AT Gear Plan: Secondary Gear

With all the big stuff out of the way, it’s time to focus on the important little guys. Sitting somewhere between Big 3 and Luxury, these Secondary Gear items fill in the gaps for other must-have things.  Items for water purification, lighting, electronics, etc. You could argue some of these are luxury items too, but for my planning purposes, not really.  These are things I know I will need on a daily basis, and although one could technically live in the woods for 5 months without them, it wouldn’t be pleasant.  This isn’t Naked and Afraid people, its more like Limited but Happy. Hello Neiman!

And now for this Week’s Political Questions (as if we could not have at least one)…

Water Filter vs. Water Treatment
Can you drink the water straight up? Yes. Will I take that chance? No. Water purification options are plenty, and choosing one is tough. Some prefer a filter, others prefer a chemical treatment. Because of how heavy, cumbersome, and tiring filters are, I moved to water treatment many years ago.  I do not like the taste of iodine (sorry Polar Pure fans), but a dash of chlorine isn’t bad. So, although the Sawyer Squeeze or Sawyer Mini are thru-hiker favorites, I will stick with Aqua Mira drops to begin. Unfortunately, though, these will run out after a few weeks – and when they do, I’ll decide whether to continue treating or switch.

Gun vs. Mace vs. Knife vs. Nothing
I am so sick of being asked whether or not I need to bring a form of protection. Although I understand others will feel different, I have no desire to carry a weapon. This is a beautiful trail and community, and I do not fear what a day’s hike will bring. The bear activity here is much different than the Rocky Mountain grizzly’s I am used to, and bear spray is not needed.  I have never and will never feel the need to defend myself with a firearm, so there’s no way this is the reason I start.  And this isn’t the jungles of the Vietnam War, no machete or hunting knife is adding to my safety.  I will have a very small Swiss Army knife for utility use, but that’s it.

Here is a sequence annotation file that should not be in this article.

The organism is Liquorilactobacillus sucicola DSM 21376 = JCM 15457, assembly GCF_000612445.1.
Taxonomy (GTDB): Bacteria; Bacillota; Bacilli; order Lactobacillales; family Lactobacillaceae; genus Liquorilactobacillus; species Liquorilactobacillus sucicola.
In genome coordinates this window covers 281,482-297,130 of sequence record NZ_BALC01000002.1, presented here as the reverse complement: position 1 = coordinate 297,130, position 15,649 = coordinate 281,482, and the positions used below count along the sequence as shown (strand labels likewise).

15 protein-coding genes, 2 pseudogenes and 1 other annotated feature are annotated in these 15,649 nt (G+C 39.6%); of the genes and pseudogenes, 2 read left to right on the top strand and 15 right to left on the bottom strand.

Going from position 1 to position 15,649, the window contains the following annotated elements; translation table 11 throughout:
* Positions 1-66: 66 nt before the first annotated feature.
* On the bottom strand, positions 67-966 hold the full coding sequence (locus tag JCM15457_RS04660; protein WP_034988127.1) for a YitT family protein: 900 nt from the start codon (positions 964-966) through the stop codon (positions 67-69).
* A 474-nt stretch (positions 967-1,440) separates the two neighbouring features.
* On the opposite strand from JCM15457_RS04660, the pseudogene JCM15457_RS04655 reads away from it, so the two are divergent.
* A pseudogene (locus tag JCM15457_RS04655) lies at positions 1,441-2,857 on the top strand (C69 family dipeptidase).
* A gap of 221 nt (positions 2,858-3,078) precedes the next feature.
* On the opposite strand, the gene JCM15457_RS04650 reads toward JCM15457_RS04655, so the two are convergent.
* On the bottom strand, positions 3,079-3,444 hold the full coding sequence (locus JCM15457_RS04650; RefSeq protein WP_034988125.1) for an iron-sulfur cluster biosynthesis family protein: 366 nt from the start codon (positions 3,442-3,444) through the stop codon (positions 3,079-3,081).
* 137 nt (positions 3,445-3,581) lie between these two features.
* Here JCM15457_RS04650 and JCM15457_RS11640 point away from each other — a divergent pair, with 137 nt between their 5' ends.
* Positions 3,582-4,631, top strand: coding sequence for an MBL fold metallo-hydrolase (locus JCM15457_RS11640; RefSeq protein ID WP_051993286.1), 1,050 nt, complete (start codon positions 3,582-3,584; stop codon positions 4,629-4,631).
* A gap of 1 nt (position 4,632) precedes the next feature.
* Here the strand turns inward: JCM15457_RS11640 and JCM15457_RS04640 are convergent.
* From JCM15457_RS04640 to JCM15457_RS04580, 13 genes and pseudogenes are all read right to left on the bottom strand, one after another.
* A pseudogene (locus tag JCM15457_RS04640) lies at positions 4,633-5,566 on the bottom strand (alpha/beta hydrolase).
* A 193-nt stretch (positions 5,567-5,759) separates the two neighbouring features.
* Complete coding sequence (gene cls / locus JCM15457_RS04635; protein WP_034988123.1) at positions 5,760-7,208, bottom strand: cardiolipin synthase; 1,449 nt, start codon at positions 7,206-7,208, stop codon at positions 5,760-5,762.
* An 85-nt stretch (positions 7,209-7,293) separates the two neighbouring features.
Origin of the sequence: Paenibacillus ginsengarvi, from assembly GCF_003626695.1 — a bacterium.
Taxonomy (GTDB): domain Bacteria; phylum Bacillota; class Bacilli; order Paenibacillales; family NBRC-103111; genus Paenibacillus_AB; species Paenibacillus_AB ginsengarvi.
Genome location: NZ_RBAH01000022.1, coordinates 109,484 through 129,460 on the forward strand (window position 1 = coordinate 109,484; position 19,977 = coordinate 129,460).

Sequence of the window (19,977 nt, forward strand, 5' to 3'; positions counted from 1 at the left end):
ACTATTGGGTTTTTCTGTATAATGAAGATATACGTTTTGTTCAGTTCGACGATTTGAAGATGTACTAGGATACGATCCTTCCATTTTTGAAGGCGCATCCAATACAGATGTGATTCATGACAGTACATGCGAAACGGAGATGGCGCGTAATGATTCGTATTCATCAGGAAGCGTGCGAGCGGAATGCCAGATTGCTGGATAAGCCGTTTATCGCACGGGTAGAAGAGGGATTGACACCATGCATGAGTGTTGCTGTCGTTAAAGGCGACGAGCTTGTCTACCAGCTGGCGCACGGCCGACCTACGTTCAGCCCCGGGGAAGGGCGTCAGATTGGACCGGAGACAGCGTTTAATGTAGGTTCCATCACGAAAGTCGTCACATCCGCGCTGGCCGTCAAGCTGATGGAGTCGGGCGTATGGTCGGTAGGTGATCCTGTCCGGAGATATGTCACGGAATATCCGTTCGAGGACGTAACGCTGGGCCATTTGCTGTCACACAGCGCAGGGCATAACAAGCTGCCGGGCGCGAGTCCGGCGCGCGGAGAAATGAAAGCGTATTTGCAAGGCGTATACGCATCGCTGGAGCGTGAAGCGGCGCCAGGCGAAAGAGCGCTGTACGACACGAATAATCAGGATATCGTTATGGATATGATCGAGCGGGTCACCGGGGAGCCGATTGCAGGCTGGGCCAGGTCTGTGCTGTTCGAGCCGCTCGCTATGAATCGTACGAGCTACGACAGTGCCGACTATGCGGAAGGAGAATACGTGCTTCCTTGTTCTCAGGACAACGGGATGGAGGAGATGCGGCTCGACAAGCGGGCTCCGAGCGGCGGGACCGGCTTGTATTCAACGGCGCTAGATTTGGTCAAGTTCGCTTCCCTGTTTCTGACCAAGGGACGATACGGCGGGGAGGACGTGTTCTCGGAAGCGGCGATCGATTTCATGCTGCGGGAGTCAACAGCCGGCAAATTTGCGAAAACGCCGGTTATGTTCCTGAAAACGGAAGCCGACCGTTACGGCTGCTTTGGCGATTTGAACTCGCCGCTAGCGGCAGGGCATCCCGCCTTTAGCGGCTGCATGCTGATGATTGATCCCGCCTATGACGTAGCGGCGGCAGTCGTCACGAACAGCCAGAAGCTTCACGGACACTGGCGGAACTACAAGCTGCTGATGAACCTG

Secondary Gear Items

Bag Cover / Liner. Most people skip a cover and instead just use a trash compactor bag as a liner. Good cheap option, but they don’t consider the weight added by a watered-down pack. It isn’t perfect, but I like my Sea to Summit Ultra-Sil Pack Cover and would rather use it to protect the bag too. If 5 days of straight rain eventually penetrate through, I’ll deal with it then. To be safe, I also have stuff sacks to protect important items on the inside (e.g. quilts, hammock).

Water Purification. As mentioned above, the chlorine flavored Aqua Mira drops are my water purification of choice.  This 1 oz product will filter 30 gallons (120 water bottles), which should last a few weeks.

SPF Chapstick. I don’t have many oddities to me. One of them is the need to always have a stick of chapstick in my pocket.  Don’t know where it came from, but I’m just happier in life that way.  A tiny SPF12 Chapstick will cure the OCD factor while also keeping my lips moist and happy all day long.

Knife. As mentioned above, the only blade I need is a small utility knife. The Victorinox Classic SD has been a staple in my bag all my life, it has everything I need day-to-day and comes with a bonus file, scissors, tweezer and toothpick (another OCD need).  It may not thwart would-be attackers, but it covers everything else for which a sharp edge is required.

Night Items Stuff Sack. Nothing fancy, just a very small Sea to Summit Purple Stuff Sack to keep all my necessary night items together. I find it easier to just have one thing to grab when head to bed.